You can’t control people and expect them to be innovative and creative. Igor Sikorsky, the inventor of the helicopter, came from the Soviet Union and so did Sergey Brin one of the founders of Google. The list is long.

It’s a trap many governments and firms get into. Over-controlling people kills innovation and subdues creativity. It seems Marx and Engels forgot governments are made of people.

Covid-19 demonstrated how governments are always ready and willing to take more power, given a chance.

One reason why our economy flourished during the Kibaki era was because of freedom after long years of KANU rule. The new Constitution ushered in more freedom.

This freedom is being replaced by fear. Can anyone explain? The Building Bridges Initiative (BBI) lost because of the belief that it was timed to roll back some of these freedoms.

Gorbachev will be remembered as the man who ended the Cold War and dissolved USSR, the bastion of communism or a failed experiment.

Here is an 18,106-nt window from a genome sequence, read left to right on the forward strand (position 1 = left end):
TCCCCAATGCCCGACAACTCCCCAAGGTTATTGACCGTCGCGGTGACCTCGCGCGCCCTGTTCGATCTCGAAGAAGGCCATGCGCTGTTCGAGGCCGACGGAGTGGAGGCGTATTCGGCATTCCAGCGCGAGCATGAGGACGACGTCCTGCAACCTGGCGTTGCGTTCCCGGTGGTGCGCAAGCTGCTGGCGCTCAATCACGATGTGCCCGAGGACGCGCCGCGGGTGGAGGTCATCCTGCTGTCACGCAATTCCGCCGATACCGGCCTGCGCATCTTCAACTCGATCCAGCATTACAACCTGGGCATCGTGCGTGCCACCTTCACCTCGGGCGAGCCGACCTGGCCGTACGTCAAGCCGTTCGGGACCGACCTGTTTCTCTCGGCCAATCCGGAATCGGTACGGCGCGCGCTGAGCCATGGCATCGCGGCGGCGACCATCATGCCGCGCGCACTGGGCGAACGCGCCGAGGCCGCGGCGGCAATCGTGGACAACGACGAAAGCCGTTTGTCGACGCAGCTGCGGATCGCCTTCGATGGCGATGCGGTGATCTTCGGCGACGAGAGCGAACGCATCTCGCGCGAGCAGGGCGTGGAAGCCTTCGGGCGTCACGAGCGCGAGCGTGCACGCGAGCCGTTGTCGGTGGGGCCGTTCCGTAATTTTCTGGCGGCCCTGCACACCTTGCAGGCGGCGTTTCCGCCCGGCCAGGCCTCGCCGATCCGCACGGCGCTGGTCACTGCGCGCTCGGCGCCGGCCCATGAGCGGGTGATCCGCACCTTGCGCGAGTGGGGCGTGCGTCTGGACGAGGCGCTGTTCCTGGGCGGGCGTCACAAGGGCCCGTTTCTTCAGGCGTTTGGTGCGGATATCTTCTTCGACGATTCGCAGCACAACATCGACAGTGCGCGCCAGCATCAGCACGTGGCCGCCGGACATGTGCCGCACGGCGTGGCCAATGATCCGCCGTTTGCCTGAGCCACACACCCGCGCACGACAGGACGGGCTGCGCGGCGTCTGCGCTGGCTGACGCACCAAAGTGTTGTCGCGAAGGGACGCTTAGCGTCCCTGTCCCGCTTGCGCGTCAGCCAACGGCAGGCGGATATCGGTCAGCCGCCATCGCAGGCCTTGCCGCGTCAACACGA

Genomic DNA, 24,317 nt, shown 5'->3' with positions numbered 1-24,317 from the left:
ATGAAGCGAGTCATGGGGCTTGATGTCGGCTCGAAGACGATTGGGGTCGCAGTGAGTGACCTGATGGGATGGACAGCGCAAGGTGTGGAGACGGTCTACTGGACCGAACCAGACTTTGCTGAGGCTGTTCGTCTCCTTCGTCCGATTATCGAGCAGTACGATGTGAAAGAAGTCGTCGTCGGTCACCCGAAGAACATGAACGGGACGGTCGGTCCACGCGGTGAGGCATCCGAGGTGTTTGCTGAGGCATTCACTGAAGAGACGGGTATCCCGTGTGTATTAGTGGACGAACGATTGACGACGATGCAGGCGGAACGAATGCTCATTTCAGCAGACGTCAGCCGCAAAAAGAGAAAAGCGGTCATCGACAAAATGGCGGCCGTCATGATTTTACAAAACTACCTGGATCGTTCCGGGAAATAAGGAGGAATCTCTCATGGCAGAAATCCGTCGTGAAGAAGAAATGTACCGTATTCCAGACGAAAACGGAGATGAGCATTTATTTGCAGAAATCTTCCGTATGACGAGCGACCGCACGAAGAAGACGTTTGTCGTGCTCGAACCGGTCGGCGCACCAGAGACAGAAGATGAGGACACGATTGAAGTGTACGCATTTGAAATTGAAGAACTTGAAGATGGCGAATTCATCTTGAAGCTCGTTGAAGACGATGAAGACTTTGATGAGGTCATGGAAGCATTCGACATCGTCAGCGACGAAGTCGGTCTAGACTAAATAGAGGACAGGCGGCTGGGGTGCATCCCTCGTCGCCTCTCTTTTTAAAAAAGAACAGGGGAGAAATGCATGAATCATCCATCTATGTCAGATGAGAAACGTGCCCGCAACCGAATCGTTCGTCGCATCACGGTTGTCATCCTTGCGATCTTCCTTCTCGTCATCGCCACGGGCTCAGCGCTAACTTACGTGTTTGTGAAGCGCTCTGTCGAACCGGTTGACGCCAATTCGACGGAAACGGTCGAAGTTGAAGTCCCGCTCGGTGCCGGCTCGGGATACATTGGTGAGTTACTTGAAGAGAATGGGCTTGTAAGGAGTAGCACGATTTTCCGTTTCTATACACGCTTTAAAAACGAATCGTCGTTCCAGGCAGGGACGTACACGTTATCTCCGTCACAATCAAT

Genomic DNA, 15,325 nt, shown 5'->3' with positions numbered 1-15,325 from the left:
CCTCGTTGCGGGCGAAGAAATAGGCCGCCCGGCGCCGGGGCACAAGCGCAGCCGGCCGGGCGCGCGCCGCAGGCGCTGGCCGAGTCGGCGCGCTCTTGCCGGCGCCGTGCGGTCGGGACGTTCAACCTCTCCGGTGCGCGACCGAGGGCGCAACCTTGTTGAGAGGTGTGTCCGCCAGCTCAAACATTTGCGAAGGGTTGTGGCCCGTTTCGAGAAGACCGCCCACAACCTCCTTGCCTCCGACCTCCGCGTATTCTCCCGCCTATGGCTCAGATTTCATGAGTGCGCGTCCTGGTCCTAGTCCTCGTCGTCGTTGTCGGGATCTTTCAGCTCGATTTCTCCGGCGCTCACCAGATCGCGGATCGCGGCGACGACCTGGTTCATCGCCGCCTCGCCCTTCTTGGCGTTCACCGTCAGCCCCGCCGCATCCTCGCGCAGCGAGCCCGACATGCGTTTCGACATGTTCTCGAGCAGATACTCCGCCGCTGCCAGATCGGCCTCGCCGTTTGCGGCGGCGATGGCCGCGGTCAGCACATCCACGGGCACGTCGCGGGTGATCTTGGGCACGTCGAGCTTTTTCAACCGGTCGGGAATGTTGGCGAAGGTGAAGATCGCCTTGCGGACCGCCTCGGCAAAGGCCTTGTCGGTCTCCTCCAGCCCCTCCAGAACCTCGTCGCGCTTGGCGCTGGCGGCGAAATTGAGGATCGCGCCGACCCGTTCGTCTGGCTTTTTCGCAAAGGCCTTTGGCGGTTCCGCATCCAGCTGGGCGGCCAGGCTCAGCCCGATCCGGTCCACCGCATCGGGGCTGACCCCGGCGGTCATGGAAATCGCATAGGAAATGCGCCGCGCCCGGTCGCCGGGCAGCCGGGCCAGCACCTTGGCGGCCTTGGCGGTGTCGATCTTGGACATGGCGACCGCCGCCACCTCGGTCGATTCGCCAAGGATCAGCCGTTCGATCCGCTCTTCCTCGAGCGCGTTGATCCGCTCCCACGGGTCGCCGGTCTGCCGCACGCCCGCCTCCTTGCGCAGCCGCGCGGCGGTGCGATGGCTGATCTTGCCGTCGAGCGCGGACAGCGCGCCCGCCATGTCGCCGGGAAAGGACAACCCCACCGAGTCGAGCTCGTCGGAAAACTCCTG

He was born in 1931 in Russia and educated at Moscow State University - graduating with a law degree.

He may not have ended the Soviet Union single-handedly, but he was the trigger. He left a legacy that will outlive him. We could call him a history-maker. But events in Ukraine seem to suggest he could be viewed differently.

A man who let the Soviet power and superpower status dissipate. His decision to dissolve the Soviet Union confirms what we have said, history has no manners and rarely respects anyone.

Like a river, it sometimes charts its path. I wish I could listen to a conversation between Mikhail Gorbachev, Karl Marx and Friedrich Engels wherever they are today.